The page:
In her first column as CEO of the Actuaries Institute, Elayne Grace reflects on this fast-paced world and her vision for the profession and the Institute.
It is great to be writing my first column as CEO of the Actuaries Institute. It is a privilege to lead the organisation that represents the Australian Actuarial profession, which has origins tracing back to 1897. Thank you for all the supportive and ‘best wishes’ emails I have received since my appointment.
Like all of you, I want to ensure we build a strong actuarial profession that continues to remain in high demand; a modern, outward looking profession that is known for its cutting-edge data analytics, trusted insights and commercial strategy, extending past its thought leadership and historical regulatory roles. We need to stay relevant!
We live in an agile, competitive world with no expectation of any slow-down. In an era when machines can out-perform human beings at tasks, Richard and Daniel Susskind predict ‘increasingly capable systems’ will bring a fundamental change in the way that the ‘practical expertise’ of specialists is made available in society and argue that professions’ opaqueness and affordability will be challenged (The Future of the Professions).
Business and society are undergoing significant changes. Common features include:
- Economies are seeing low growth and increased savings focus.
- Consumer expectations and distrust are increasing.
- Increased demand for strong STEM (Science, Technology, Engineering, Maths) skills but competition is also increasing.
- Consolidation of financial services and regulatory harmonisation.
- Continuing rise of Asia.
It seems that Australian actuaries are already adapting to these new forces, increasingly working in a diverse number of areas. Long known for their regulatory roles, Actuaries are moving into broader management roles in financial services. In a recent survey 47% of 777 responses said that <50% of their job involved APRA regulatory considerations and 24% had none at all.
There is an ever-rising number of actuaries working in data analytics. 11% of all students compared to 5% of the total profession cite data analytics as their primary practice area and 20% when secondary practice area is included. We are also seeing increasing numbers of actuaries working with both Federal and State governments, whether it be through investment valuation work or the NDIS.
What makes a ‘profession’?
What does it mean for the identity of our profession as we broaden our practice areas? The word ‘profession’ means different things to different people. It is derived from the notion of an occupation that one ‘professes’ to be skilled in, any type of work that needs special training or a particular skill, often one that is respected because it involves a high level of education. But at its core, it’s meant to be an indicator of trust and expertise. Rachel Botsman* challenges us all in this new era to ask compelling questions about how trust is built, managed, lost and repaired, in an environment where the trust in governments, business, and other institutions is at an all-time low.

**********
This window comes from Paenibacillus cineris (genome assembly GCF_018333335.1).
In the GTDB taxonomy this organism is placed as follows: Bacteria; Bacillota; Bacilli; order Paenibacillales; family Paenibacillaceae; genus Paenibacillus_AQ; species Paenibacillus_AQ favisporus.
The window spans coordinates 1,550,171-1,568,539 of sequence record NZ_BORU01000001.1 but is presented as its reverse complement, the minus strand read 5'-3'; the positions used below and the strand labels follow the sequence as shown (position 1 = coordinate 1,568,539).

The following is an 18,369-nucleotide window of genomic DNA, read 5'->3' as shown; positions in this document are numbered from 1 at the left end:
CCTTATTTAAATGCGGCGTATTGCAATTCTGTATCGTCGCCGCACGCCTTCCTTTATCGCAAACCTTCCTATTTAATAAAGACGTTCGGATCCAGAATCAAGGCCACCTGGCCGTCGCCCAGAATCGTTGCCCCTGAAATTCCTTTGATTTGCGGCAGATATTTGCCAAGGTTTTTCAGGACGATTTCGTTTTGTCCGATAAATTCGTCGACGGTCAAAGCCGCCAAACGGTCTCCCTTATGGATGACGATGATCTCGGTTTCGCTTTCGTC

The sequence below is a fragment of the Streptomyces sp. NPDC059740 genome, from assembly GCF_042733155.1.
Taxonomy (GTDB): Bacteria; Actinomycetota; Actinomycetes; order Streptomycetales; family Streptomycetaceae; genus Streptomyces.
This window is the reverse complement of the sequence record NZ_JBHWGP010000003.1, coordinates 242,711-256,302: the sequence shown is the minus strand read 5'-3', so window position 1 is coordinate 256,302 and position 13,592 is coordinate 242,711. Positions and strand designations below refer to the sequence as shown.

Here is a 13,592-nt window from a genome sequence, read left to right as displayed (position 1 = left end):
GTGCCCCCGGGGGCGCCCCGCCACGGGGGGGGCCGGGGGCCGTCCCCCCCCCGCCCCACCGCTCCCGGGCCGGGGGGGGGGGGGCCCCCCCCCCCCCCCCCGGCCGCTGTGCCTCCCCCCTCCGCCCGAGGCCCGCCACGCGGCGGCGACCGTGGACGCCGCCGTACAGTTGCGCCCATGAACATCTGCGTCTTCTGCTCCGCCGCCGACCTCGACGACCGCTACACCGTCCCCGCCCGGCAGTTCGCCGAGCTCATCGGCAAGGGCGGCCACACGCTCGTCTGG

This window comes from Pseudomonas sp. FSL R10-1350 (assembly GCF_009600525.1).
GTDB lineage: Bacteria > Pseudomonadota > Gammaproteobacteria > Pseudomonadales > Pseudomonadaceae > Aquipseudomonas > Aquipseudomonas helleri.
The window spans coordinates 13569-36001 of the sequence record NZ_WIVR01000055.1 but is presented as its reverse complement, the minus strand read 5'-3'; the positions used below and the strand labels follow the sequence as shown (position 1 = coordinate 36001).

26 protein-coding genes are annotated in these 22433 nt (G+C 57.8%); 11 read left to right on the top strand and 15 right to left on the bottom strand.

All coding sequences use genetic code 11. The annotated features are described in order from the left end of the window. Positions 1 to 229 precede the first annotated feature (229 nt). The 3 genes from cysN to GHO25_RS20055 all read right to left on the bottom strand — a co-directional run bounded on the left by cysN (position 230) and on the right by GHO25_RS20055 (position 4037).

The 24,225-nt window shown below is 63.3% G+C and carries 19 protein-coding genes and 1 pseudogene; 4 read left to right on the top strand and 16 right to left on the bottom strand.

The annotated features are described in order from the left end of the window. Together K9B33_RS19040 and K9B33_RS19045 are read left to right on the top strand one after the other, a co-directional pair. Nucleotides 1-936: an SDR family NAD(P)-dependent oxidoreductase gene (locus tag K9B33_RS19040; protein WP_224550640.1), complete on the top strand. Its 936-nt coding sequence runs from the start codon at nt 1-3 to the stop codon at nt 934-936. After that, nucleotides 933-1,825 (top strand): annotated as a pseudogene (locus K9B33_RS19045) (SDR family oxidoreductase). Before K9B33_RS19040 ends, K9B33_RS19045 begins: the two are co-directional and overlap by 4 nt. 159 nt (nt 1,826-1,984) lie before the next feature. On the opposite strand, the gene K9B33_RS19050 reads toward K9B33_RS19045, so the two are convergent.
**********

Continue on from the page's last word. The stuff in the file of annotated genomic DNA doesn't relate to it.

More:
In order, for the Actuaries Institute to meet the challenge of best serving the profession, it is important that we:
- Position the Institute to anticipate future changes in the role of actuaries, the global actuarial profession and economic trends to better assess our delivery of services to members.
- Build our brand and community by developing and promoting the unique actuarial value proposition and our thought leadership status.
- Build more targeted life-long learning and a respected, education system that focuses on the capabilities required in the future.
- Improve our delivery of services by extending our relationships with employers of actuaries, universities and other actuarial associations.
- Drive value for members through a high performing culture, increased analysis of Institute activities, improved governance and effective resource targeting.
We are a small profession so scale is an issue but the contribution of our volunteers is immense. They are the backbone of the profession that keep our education, lifelong learning, practice excellence, professional standards, communication, events, public policy and thought leadership so strong.
I have been lucky over the last five years to have worked closely on public policy and thought leadership with some of the most highly respected senior Actuaries. I have also been greatly impressed by the quality of the younger members coming up through the profession through my interactions with the Commercial Actuarial Practice and Professionalism courses. Last week I got to experience the immense joy, pride and relief of our newest fellows at the Sydney Graduation Dinner.
The Actuarial profession is a great one. Yes, there are challenges but with challenges come great opportunities. And I have an unshakeable belief that the value of the Actuarial profession can only increase, in a world with increasing importance attributed to both conduct and extracting valuable insights from ever increasing information.
I look forward to continuing to work with you all. I am also keen to get your views on both the opportunities and challenges that lie ahead and I look forward to meeting you on the Presidential Tour throughout Australia and Asia or at the CEO luncheons.
Register for an upcoming Presidential dinner with John Evans or Asia Tour dinner with CEO Elayne Grace and guests.
Dates for your city are below:
*Rachel Botsman – ‘Who can you trust?’
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